Avoid Debate, Become An Active Censor In Service Of The State

So what kind of activism marks the UCSUSA in 2022?

How about crushing dissenting voices speaking out against U.S. led NATO provocations that helped ignite a dangerous new hot war in Europe?

Their recent work has virtually nothing to do with opposing being a research arm of U.S. military and intelligence.

And in fact, the UCS explainer on “How to Stop Disinformation” embraces and crystalizes propaganda tactics that are currently fostering an abject conformity to government narratives on the Russia-Ukraine conflict.

The explainer starts off by lamenting, without any evidence, that “Presenting facts and evidence to counter a lie doesn’t often work, either.”

In other words, the paper dissuades people from seeking to engage each other in evidence or fact-based discussions, to try to seek the best information for making decisions.

Instead, people are advised to simply identify verboten viewpoints, described as “disinformation,” and to immediately act to suppress such communications by not sharing and not talking about them, etc:

When you encounter a piece of disinformation, the most important thing you can do is to stop it from spreading.

“If you see disinformation on Facebook, don’t share, comment on, or react to it. If you’re on Twitter, resist the temptation to retweet, quote tweets, or share a screenshot.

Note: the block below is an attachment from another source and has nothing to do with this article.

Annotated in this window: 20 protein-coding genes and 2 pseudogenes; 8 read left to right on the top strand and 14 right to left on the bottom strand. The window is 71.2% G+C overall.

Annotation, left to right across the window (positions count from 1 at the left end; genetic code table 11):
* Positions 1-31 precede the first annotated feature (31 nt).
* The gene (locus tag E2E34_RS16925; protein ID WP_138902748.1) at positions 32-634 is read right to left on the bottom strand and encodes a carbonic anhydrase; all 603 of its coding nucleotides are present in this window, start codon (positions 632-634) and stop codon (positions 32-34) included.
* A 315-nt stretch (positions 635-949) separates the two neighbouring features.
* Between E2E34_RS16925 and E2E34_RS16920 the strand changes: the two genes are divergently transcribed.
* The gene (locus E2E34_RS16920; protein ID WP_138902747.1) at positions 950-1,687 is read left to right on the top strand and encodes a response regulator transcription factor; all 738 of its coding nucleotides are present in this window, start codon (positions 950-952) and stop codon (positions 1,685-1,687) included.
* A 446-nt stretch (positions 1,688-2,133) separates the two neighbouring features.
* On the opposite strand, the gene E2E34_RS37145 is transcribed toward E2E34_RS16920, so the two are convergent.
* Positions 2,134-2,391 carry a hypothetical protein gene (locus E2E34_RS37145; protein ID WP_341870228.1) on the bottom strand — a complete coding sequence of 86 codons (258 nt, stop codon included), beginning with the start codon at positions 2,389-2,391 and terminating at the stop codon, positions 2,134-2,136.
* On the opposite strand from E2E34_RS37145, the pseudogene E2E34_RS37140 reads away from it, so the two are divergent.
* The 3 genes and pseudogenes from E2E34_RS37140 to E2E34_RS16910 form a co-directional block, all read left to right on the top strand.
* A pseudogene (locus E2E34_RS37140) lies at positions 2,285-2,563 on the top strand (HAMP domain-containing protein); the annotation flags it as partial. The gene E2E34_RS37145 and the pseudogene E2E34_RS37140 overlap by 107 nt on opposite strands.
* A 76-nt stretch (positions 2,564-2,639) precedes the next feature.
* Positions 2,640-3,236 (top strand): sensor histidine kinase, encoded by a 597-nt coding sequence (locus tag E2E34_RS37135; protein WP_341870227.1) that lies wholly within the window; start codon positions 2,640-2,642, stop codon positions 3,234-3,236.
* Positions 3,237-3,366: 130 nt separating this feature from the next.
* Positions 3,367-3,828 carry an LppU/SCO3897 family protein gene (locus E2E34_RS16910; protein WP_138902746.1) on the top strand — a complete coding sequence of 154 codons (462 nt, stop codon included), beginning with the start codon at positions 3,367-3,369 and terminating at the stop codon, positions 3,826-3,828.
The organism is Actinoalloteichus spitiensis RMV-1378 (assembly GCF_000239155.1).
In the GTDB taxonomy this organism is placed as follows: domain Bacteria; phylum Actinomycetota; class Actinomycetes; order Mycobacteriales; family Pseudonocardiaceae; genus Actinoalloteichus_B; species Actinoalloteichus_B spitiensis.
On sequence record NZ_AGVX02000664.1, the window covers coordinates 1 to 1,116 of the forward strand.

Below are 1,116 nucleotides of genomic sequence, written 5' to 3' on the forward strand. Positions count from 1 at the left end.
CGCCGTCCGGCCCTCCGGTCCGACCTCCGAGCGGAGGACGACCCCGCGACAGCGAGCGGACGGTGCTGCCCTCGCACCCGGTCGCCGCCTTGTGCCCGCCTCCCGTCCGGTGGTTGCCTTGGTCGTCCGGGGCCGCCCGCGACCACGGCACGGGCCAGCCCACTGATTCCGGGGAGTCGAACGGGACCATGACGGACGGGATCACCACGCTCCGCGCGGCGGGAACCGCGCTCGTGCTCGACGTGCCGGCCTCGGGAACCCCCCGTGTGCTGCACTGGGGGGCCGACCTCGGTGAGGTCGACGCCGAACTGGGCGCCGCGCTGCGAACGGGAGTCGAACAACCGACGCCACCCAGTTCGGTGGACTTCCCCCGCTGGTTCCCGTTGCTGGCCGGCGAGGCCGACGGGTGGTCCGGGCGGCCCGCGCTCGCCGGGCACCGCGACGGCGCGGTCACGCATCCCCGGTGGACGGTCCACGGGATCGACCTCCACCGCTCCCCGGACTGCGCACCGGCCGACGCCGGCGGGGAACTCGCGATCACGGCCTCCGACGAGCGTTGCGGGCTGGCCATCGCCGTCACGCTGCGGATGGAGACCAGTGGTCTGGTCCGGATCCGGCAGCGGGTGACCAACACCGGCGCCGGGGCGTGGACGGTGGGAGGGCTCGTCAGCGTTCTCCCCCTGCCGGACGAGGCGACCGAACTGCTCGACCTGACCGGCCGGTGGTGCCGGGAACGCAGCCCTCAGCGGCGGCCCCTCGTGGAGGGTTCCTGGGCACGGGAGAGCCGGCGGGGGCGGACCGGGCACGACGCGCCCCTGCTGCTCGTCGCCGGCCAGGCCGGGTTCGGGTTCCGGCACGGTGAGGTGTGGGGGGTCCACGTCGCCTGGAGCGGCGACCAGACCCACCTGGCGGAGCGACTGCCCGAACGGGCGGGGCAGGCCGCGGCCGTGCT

“Why? Even if you’re pointing out that it’s wrong, spreading the disinformation helps further the goals of the bad actors behind it.

“How? Algorithms. When you share, react to, click on, or otherwise engage with disinformation on social media, even to mock or debunk it, you’re telling a social media algorithm that the item is popular.”

For the concerned scientists of MIT, the goal is to make verboten discussions and ideas disappear as quickly as possible.

At one point, the paper gives a pathetic propaganda “tell” on its viewpoint concerning COVID gene-level therapies deceptively called vaccines, by likening the stopping of “disinformation” to a vaccine inoculation:

“Inoculation protects our bodies against viruses by exposing them to a weakened portion of virus. After inoculation, if we encounter the virus we’ve been exposed to, our bodies know how to shut it down. Protecting ourselves and others against disinformation works similarly.

“If we are on guard against disinformation, and alert others to it, research shows  that we tend to think more critically about the information we are encountering. Just reading these sentences has helped build up your defenses.”